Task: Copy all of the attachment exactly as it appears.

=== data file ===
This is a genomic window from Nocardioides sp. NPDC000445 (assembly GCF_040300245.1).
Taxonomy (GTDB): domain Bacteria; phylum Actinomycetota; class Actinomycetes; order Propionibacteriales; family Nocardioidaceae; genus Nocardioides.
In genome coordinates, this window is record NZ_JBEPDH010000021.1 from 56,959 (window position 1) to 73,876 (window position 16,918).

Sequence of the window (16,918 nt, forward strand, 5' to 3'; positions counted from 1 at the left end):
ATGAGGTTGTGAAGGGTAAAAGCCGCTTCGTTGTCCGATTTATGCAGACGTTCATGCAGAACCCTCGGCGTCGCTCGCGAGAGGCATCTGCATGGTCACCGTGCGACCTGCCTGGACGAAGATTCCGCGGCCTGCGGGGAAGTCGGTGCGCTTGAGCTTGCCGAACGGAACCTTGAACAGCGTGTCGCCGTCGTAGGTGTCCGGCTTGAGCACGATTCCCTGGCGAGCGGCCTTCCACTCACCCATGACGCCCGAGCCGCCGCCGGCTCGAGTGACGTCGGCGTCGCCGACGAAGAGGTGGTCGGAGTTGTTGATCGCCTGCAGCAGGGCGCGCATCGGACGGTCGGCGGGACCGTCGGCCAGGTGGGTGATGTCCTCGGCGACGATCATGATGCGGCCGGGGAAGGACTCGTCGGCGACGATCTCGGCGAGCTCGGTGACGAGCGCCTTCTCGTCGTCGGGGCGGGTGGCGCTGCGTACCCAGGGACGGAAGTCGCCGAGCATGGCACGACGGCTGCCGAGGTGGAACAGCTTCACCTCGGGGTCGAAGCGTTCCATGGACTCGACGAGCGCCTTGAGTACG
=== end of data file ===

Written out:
This is a genomic window from Nocardioides sp. NPDC000445 (assembly GCF_040300245.1).
Taxonomy (GTDB): domain Bacteria; phylum Actinomycetota; class Actinomycetes; order Propionibacteriales; family Nocardioidaceae; genus Nocardioides.
In genome coordinates, this window is record NZ_JBEPDH010000021.1 from 56,959 (window position 1) to 73,876 (window position 16,918).

Sequence of the window (16,918 nt, forward strand, 5' to 3'; positions counted from 1 at the left end):
ATGAGGTTGTGAAGGGTAAAAGCCGCTTCGTTGTCCGATTTATGCAGACGTTCATGCAGAACCCTCGGCGTCGCTCGCGAGAGGCATCTGCATGGTCACCGTGCGACCTGCCTGGACGAAGATTCCGCGGCCTGCGGGGAAGTCGGTGCGCTTGAGCTTGCCGAACGGAACCTTGAACAGCGTGTCGCCGTCGTAGGTGTCCGGCTTGAGCACGATTCCCTGGCGAGCGGCCTTCCACTCACCCATGACGCCCGAGCCGCCGCCGGCTCGAGTGACGTCGGCGTCGCCGACGAAGAGGTGGTCGGAGTTGTTGATCGCCTGCAGCAGGGCGCGCATCGGACGGTCGGCGGGACCGTCGGCCAGGTGGGTGATGTCCTCGGCGACGATCATGATGCGGCCGGGGAAGGACTCGTCGGCGACGATCTCGGCGAGCTCGGTGACGAGCGCCTTCTCGTCGTCGGGGCGGGTGGCGCTGCGTACCCAGGGACGGAAGTCGCCGAGCATGGCACGACGGCTGCCGAGGTGGAACAGCTTCACCTCGGGGTCGAAGCGTTCCATGGACTCGACGAGCGCCTTGAGTACG